In a showdown between two superstar young college quarterbacks, an unlikely figure won the game. For Tua Tagovailoa, it’s only the beginning.
Daily Cavalcade of Whimsy
Sorry if this take sucks, it’s not my fault …
And I thought spelling Fiutak was difficult.
And a child shall lead them
For the few days leading up to the College Football Playoff National Championship, all the Alabama types I broke bread with had the same sort of thought when it came to Jalen Hurts.
Good winner, careful with the ball, Saban loves him, but …
He’s not starting next year.
“You’re insane,” I said over and over again.
Hurts was going to win a national championship, he almost won one last year, he was going to be 27-2 as a starter, and he had that certain IT factor when it came to winning games to overcame all his shortcomings.
And then he came out and stunk it up.
Indecisive as both a runner and a passer, Hurts finished second on the team with 47 rushing yards on just six carries, but he completed just 3-of-8 passes for 21 yards.
He was missing open receivers for an offense that went nowhere.
Yes, it was a big call by Nick Saban to put in Tua Tagovailoa to take over at halftime, but it wasn’t that big a risk.
The Tide were down 13-0, and the coaching staff had to try something. Anything. The plan was to rotate the two quarterbacks and go with the hot hand, but Tagovailoa was able to just let it rip.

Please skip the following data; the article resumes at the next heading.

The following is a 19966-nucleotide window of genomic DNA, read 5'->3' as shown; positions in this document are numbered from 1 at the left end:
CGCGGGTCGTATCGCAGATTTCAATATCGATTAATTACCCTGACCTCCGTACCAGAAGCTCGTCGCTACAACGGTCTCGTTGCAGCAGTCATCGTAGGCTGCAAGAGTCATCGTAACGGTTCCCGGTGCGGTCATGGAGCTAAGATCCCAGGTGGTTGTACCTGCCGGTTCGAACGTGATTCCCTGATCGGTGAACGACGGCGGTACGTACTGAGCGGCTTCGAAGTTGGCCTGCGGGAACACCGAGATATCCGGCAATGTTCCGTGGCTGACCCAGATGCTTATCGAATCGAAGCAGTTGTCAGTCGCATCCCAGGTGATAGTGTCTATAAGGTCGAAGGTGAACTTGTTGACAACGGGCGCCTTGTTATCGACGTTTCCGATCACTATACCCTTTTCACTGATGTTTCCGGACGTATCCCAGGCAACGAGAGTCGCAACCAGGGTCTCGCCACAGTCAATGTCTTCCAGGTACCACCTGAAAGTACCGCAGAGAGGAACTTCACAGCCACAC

And that’s what the Bama media types were talking about.
Tagovailoa not only had the maturity to handle whatever was coming his way, but he added a downfield passing element that Hurts just didn’t possess.
There was a bad decision interception, and he missed on a couple of key throws, but he also connected on 14-of-24 passes for 166 yards and three scores.
But this is what got it all started.
The definition of providing a spark, all of a sudden, Alabama had an offense. Tagovailoa absolutely made a few freshman mistakes, but it was almost as if he tried making things a bit harder, just to show that nothing was impossible.
He took the big overtime sack that he absolutely couldn’t allow to happen to make it 2nd and 26.
All of a sudden, Tagovailoa looked like Aaron Rodgers with the way he looked off the safety until the final second, and then … boom – threw a perfect pass to DeVonta Smith for the national title-winner.
One half, one championship, one legendary performance.
And now, Bama has Tua, it has Najee Harris to run the ball, and it has a slew of freshman receivers for the new star quarterback to throw to.
If he wins the job.